Even the gorgeous visuals can't save this turd.
|Lost in Space (TV series). Netflix, April 2018.|
I remember watching Apollo 13 as a child. I wasn’t impressed with the aesthetics, but recall thinking that while the cascade of near-fatal problems seemed a bit forced (at the time I had no idea it was based more or less closely on actual events!), the cast managed to pull it off and save the movie from the dustbin of (audiovisual) history. Sadly, Lost in Space suffers from the exact opposite issue. Watching it in Netflix’s vaunted 4K resolution—with HDR enabled, no less—the visuals are absolutely stunning. But what stunned me even more is how incredibly insipid the narrative was. In honor of this atrocious series, welcome to the first episode of “Can you come up with a better story than a seventh-grader?” (It goes without saying that the writers for this show would spectacularly fail that test!)
|Except the problem in Lost in Space is "bad writing" and there's no escaping it!|
First of all, the series suffers greatly due to its pointless “problem of the week” feel in each episode. I will spoil nothing when I say that each episode confronts the Robinsons with a crisis even more gratuitous or improbable than the last one. I think the main failing of the writing is simply that they were (too) obviously starting from the desired end-point (usually some sort of emotional realization, etc.) and then just throwing darts at the wall until they hit upon some convenient problem that forces precisely that end result. I have dubbed this the “crisis ex machina” effect: the perfect problem at just the right time which forces the character(s) to feel their feelings, and attempts (unsuccessfully for this viewer, needless to say !) to push the audience into melodramatic identification with the doggone unfairness of it all—poor Robinsons!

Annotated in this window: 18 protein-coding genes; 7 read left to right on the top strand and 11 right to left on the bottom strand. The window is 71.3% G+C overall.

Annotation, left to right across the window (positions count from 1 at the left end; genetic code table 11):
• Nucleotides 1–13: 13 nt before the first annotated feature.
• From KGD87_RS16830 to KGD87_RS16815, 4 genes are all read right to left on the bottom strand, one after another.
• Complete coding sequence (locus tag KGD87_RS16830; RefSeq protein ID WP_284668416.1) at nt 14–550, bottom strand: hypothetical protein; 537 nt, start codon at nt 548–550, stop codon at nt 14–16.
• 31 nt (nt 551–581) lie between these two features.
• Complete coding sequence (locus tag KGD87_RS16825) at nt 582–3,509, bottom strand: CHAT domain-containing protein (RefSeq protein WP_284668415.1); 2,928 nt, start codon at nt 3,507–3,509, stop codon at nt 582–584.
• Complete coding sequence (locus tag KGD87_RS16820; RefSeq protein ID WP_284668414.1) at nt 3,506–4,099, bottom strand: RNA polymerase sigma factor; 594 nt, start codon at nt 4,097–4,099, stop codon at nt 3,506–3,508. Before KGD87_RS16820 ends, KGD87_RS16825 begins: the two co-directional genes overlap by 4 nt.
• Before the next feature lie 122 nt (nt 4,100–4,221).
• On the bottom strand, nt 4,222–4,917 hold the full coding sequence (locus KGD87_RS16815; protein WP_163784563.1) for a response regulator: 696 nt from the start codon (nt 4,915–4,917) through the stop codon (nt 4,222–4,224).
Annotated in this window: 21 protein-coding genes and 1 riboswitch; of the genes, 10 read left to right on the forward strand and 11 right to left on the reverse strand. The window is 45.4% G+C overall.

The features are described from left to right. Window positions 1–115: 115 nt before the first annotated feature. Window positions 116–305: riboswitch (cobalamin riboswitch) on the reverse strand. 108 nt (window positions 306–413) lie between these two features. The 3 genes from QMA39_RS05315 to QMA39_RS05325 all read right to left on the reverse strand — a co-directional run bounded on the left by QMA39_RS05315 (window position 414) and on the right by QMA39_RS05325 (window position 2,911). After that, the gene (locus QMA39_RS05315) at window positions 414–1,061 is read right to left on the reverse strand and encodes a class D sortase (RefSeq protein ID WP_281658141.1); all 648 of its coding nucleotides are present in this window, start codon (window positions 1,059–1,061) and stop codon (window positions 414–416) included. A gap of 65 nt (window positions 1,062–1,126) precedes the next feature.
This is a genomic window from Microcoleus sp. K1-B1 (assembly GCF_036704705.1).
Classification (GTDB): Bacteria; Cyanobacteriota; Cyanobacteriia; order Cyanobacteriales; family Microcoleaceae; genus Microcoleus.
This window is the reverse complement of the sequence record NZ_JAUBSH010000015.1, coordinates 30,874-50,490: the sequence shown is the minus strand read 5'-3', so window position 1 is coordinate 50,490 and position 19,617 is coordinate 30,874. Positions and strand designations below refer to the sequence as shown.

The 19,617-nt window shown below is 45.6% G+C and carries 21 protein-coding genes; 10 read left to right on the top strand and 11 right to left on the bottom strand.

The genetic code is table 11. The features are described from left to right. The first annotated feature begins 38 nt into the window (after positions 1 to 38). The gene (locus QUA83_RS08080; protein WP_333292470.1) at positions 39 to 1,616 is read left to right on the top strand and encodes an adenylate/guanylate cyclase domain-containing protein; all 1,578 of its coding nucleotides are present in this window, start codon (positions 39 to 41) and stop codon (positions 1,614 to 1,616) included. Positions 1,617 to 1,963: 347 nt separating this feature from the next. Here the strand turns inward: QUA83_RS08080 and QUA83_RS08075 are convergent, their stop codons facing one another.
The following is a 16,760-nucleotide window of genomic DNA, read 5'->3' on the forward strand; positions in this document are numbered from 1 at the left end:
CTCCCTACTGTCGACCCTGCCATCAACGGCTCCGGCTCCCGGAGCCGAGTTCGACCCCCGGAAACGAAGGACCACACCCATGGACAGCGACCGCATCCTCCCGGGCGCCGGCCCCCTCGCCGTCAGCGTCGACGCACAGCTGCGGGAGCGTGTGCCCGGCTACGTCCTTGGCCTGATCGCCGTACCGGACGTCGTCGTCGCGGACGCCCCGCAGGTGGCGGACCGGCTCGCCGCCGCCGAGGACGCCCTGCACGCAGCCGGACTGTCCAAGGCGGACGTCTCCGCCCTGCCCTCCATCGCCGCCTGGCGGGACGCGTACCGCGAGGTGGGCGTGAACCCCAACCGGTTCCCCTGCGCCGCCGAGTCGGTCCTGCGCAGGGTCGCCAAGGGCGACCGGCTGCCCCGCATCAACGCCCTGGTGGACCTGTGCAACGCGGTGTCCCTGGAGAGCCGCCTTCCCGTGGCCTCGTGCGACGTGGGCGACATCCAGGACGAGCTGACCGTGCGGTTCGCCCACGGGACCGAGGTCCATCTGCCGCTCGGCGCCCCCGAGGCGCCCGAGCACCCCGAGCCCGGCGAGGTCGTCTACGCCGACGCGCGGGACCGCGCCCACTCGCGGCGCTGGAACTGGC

Just one example, sort of spoiler-free or at least spoiler-lite, will suffice to make this point. Once the robot (who despite the show’s gorgeous visuals looks quite ridiculous, as it is all too obviously a guy in a suit for 90% of the shots—shame on you, producers, for cutting corners on such a key visual design!) bonds with Will, the villain must engineer a scenario in which the boy not only initially tries to hide the robot but, after it alternates—in response to his express commands!—between saving and injuring the other humans, forces it to take a long walk off a short pier (all of this, of course, is done in full view of the only nominally hidden villain). Yeah, the robot, an incredibly advanced alien life form, is forced off a cliff by a 12-year old's whim, cause that makes sense. This is so the villain can attempt a reset and thereby get a chance to be the robot’s protectee. Since the writers obviously wanted to milk the melodrama of the shocking tables-have-turned moment when the villain comes out on top, they simply whipped up a bunch of crises, each more absurd than the last, which produce exactly that result. And I thought John Connor was annoying!
|By series' end, you'll want to slap Will Robinson a lot more than John Connor/Eddie Furlong, I can assure you!|
The writers also made a halfhearted attempt to circumvent some of the obvious objections their hopelessly contrived story-line might provoke in the minds of viewers. Why don’t their various spacecraft just take off and go back to the mother ship? Apparently the writers had been watching Princess Bride and decided to manufacture a convenient methane-eating critter, seemingly stranding everyone on the planet for good.
|I.e., "convenient plot device to push us into the next lame crisis"|
An alternate source of fuel is found? Don’t worry, the writers find a way to ruin that too, basically by manufacturing a stupid sense of looming crisis via the source’s precarious location plus seismic activity, and then forcing a character to make a one-versus-many decision in the midst of—because why not?—a brand-new threat, steam geysers! Yet another alternative fuel source is located in a later episode? Well, that won’t fill up 45 minutes, so better get some lame-looking bat thingies in there!